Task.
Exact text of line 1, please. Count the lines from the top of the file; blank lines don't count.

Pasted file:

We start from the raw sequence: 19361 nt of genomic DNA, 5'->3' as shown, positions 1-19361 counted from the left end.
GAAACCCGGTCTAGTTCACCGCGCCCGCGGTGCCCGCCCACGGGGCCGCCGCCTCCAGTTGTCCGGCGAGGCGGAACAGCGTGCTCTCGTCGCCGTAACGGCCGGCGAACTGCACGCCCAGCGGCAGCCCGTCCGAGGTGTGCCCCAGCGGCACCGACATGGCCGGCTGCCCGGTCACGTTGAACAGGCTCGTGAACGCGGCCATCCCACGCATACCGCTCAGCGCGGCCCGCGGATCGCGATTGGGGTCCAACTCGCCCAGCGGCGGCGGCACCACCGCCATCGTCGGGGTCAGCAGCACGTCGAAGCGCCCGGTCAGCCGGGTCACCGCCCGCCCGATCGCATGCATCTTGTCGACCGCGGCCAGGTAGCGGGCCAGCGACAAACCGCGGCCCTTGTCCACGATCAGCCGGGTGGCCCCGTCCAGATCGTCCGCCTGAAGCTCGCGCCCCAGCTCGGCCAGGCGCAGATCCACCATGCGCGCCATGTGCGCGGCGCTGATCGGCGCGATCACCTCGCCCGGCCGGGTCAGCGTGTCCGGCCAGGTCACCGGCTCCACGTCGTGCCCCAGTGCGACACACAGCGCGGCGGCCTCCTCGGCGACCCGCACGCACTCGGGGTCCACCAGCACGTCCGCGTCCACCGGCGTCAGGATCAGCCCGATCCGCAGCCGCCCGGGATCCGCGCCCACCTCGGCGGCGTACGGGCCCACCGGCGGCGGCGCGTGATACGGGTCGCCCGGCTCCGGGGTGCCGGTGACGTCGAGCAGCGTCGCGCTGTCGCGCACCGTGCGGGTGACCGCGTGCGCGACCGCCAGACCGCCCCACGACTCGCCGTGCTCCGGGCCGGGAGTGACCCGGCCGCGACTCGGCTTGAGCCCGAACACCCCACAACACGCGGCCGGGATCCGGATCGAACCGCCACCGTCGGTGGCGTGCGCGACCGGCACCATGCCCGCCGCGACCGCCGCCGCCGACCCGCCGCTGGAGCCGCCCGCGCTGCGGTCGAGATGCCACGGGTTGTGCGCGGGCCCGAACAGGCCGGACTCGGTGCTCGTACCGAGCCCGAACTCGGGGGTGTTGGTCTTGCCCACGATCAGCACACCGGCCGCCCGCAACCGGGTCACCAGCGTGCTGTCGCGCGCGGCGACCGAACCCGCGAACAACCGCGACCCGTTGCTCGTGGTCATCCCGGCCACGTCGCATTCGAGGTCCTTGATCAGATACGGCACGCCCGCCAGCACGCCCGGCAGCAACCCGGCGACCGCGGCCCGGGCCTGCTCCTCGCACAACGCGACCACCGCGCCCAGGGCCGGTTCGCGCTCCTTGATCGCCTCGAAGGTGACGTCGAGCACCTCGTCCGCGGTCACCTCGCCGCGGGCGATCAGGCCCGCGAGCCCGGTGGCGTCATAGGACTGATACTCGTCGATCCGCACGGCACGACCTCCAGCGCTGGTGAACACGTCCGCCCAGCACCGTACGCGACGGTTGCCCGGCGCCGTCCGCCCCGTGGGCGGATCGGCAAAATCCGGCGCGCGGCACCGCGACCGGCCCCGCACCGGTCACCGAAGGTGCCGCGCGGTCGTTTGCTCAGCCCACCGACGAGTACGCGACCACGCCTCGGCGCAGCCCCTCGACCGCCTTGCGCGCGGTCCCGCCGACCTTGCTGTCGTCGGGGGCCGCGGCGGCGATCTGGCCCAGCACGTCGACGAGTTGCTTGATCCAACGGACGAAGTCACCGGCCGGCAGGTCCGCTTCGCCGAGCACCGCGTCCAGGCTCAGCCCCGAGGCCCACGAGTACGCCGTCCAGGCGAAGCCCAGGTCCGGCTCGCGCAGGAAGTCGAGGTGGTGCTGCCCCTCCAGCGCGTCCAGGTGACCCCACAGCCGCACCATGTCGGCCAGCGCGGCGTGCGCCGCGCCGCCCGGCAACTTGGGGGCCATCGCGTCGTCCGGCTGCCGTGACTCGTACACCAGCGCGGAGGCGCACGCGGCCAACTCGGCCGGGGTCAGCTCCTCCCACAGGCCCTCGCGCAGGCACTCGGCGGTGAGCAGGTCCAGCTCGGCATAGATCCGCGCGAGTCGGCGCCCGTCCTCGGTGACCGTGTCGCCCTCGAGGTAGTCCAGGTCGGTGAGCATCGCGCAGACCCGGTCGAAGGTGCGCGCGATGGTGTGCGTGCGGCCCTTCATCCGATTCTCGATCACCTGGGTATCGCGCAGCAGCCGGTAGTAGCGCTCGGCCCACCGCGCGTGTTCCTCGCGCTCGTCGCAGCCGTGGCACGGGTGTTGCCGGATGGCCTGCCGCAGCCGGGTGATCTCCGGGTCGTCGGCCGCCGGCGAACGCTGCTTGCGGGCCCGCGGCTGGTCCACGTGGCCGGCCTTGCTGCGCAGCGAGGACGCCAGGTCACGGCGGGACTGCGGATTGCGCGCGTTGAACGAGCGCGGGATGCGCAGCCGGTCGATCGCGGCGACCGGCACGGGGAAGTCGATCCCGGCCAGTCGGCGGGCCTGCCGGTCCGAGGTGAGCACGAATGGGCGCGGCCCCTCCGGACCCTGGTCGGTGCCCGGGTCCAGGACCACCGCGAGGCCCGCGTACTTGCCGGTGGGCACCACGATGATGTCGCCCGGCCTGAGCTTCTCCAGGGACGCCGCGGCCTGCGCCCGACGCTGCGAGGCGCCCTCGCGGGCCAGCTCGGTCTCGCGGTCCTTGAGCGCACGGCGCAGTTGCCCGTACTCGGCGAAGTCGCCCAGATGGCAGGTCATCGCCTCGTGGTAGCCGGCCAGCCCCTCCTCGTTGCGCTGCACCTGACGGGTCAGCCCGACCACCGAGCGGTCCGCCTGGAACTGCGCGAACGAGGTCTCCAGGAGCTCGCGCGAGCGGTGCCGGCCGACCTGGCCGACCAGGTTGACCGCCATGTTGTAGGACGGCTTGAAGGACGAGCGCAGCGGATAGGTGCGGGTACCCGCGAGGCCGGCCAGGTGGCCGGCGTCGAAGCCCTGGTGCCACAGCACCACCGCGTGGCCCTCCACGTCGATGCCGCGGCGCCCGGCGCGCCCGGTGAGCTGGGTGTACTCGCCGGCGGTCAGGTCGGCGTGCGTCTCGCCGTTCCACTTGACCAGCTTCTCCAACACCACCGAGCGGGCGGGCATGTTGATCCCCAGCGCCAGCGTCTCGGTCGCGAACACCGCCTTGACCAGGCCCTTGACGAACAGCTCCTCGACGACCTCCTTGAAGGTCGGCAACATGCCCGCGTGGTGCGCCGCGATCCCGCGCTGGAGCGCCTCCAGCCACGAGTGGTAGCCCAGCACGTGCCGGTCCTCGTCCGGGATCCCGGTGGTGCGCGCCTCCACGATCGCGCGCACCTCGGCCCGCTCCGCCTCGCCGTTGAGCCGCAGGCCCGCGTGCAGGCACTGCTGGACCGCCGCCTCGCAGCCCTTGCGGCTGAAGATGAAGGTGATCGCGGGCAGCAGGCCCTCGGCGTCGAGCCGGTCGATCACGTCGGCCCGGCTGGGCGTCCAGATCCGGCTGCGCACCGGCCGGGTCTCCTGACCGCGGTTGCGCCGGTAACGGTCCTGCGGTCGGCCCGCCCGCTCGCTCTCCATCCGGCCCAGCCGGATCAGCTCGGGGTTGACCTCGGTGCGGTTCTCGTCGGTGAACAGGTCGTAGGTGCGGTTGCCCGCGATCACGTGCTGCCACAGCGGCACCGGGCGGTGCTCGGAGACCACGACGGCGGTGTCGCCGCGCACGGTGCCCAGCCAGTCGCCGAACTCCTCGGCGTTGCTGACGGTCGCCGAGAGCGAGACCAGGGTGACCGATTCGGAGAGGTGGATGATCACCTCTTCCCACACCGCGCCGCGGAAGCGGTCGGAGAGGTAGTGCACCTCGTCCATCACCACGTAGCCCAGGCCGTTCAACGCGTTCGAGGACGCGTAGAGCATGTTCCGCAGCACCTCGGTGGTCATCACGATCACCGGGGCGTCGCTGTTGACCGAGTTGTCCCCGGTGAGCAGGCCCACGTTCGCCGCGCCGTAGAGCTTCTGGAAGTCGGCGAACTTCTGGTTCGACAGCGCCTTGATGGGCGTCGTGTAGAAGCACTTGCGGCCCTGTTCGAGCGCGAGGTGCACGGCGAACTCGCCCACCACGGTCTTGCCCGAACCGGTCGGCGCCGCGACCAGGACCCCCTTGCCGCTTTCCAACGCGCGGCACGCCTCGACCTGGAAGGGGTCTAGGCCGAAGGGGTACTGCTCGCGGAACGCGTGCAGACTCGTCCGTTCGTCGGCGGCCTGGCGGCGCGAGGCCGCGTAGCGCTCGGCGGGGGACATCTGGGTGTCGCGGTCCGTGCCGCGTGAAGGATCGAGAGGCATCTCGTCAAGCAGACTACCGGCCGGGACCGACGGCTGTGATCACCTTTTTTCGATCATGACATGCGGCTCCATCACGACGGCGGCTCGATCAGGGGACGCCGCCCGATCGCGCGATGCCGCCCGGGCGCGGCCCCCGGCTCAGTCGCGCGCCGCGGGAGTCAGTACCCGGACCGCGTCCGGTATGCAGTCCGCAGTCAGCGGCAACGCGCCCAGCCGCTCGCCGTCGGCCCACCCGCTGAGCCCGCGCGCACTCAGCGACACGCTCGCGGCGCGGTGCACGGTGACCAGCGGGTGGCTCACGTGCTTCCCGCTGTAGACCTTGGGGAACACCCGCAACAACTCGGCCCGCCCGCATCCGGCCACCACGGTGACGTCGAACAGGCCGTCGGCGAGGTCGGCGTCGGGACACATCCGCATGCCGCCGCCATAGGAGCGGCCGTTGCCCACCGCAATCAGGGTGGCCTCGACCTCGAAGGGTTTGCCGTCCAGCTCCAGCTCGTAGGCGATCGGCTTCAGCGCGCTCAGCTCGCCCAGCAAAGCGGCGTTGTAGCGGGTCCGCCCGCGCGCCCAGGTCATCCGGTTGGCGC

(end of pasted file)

We start from the raw sequence: 19361 nt of genomic DNA, 5'->3' as shown, positions 1-19361 counted from the left end.